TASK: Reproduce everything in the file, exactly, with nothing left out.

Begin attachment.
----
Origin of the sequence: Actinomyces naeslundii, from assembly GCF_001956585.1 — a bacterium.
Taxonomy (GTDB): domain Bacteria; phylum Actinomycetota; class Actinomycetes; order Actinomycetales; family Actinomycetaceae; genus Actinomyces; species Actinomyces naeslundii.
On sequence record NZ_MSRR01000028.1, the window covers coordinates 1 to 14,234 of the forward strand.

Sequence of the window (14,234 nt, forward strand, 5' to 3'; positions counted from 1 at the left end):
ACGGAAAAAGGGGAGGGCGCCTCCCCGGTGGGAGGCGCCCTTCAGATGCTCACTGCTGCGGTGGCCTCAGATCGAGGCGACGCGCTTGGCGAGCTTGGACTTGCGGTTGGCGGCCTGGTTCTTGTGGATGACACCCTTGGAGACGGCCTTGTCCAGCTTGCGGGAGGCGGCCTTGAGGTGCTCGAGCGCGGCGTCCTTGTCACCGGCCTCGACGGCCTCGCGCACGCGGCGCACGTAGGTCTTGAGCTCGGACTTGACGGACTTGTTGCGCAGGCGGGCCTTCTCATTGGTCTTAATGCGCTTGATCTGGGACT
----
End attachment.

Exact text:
Origin of the sequence: Actinomyces naeslundii, from assembly GCF_001956585.1 — a bacterium.
Taxonomy (GTDB): domain Bacteria; phylum Actinomycetota; class Actinomycetes; order Actinomycetales; family Actinomycetaceae; genus Actinomyces; species Actinomyces naeslundii.
On sequence record NZ_MSRR01000028.1, the window covers coordinates 1 to 14,234 of the forward strand.

Sequence of the window (14,234 nt, forward strand, 5' to 3'; positions counted from 1 at the left end):
ACGGAAAAAGGGGAGGGCGCCTCCCCGGTGGGAGGCGCCCTTCAGATGCTCACTGCTGCGGTGGCCTCAGATCGAGGCGACGCGCTTGGCGAGCTTGGACTTGCGGTTGGCGGCCTGGTTCTTGTGGATGACACCCTTGGAGACGGCCTTGTCCAGCTTGCGGGAGGCGGCCTTGAGGTGCTCGAGCGCGGCGTCCTTGTCACCGGCCTCGACGGCCTCGCGCACGCGGCGCACGTAGGTCTTGAGCTCGGACTTGACGGACTTGTTGCGCAGGCGGGCCTTCTCATTGGTCTTAATGCGCTTGATCTGGGACT